We are always seeking to improve our understanding of the risk factors for suicideCould nightmares be one of them?
Article in review: Hedstrom, A., Bellocco, R., Hossjer O., Ye, W., Lagerros Y. & Akerstedt, T. (2021). The relationship between nightmares, depression, and suicide. Sleep Medicine, https://doi.org/10.1016/j.sleep.2020.11.018
Summary: Suicide prevention seeks to minimise the factors that increase suicide risk while increasing the factors that protect people from suicide. There are some independent characteristics and things we can do in communities that may help protect people from suicidal thoughts and behaviour. There are limited studies about protective factors as there are about risk factors, but recognising and understanding them is very important.
If a patient, client, employee, or colleague mentions they have been having nightmares, could this be an indicator of an increased risk of suicide? A recent study has sought to determine if there is a link between nightmares, depression, and suicide.
What exactly are nightmares and who has them?
Nightmares are terrifying or disturbing dreams that usually involve threats to a person’s survival, safety, or physical health. They may occur as the result of a post-traumatic stress reaction, be idiopathic or occur as the result of drug use. Frequent nightmares have been related to general psychopathology and psychiatric disorders, including post-traumatic stress disorder, major depressive disordered, schizophrenia, and bordering personality disorder. Some people experience nightmares over a long period of time. There is also a substantial genetic effect on the disposition to have nightmares.
Landmark Swedish study
A landmark longitudinal and very large study was commenced in Sweden in 1997. The Swedish Cancer Society organised a four-day nationwide fund-raising event. Participants at the event were invited to fill out a 36-page questionnaire regarding demographics, lifestyle, and medical information. Participants were asked to include their individual Swedish registration number so that follow-up data could be obtained and assessed where relevant.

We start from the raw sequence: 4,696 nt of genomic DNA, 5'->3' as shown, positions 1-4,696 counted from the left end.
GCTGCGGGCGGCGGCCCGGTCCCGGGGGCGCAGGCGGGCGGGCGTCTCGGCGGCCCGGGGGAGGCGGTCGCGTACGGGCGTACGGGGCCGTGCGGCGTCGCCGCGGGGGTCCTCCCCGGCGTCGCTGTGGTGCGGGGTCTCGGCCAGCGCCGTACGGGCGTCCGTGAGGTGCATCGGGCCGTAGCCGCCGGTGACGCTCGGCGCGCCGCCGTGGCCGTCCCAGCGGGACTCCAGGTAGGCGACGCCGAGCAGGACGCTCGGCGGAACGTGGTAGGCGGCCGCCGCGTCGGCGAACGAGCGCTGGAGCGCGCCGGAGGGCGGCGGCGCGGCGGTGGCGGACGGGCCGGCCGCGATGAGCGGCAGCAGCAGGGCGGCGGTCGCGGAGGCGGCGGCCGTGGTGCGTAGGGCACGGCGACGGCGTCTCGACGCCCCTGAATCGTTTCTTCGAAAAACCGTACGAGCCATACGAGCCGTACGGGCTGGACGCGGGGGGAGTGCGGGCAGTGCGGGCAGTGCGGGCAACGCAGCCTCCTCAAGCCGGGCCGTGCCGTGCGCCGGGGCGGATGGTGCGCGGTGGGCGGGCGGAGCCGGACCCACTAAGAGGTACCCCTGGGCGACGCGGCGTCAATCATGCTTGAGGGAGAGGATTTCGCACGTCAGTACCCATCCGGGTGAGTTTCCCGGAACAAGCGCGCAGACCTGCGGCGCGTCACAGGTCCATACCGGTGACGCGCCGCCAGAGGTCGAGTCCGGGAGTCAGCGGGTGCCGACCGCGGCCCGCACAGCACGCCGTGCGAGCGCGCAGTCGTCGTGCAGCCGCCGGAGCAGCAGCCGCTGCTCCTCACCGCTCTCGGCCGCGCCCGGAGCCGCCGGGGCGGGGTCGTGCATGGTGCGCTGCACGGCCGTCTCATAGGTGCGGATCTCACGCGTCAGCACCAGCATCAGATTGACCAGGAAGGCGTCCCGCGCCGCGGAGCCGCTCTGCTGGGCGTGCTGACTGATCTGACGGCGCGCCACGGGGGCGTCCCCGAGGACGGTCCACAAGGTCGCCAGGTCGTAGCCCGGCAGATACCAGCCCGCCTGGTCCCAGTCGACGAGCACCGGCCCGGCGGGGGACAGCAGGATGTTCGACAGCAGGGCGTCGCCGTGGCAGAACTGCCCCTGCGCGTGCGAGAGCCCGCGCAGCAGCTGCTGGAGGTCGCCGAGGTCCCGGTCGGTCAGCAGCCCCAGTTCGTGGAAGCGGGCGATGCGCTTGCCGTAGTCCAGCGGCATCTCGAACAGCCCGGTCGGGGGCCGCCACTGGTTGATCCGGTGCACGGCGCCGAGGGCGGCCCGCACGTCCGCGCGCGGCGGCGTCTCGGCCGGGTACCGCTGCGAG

A whopping number of people participated in the study by completing a detailed questionnaire- 43,863 people from 3600 Swedish cities. Following exclusions related to responses and eligibility, a final sample of 40,902 was assessed. 64% were women and 34% men. The inclusion of the identifier number meant that the population could be tracked and the incidences of suicide occurring until 2018 could be considered. Mortality data were obtained by linkage with the cause of death register, and follow-up ended at the time of death, emigration, or on 30 April 2018. During this time, 8640 deaths occurred of which 69 were suicides.
Overall, this study found no evidence suggesting that night marked influence the risk of suicide. However, nightmare frequency correlated with self-reported depressive and anxiety symptoms, sleep during, and insomnia. Among people who indicated they experienced nightmares, there was a higher rate of diagnosis of depression during the study period. Results were in alignment with previous research that suggested an association between nightmare frequency and the general level of psychopathology, mood, and anxiety disorders, and other sleep disorders.
Nightmares were not associated with an increased incidence of suicide amongst non-depressed patients and did not further increase the incidence of suicide associated with depression. This suggests that nightmares may reflect pre-existing depression. Given that genetics are contributors to both depression and nightmares, this may contribute to comorbidity in these conditions.
Psychiatric traits are predictors for nightmares, however, there is no evidence to suggest that the occurrence of nightmares can be seen as a predisposition to psychiatric illness or psychological problems.
People experiencing both depression and nightmares may be at an increased risk for death by suicide. When supporting a person who is both depressed and experiencing nightmares, it is worthwhile to consider interventions that target and address both of these conditions, to provide more comprehensive care with additional therapeutic benefit.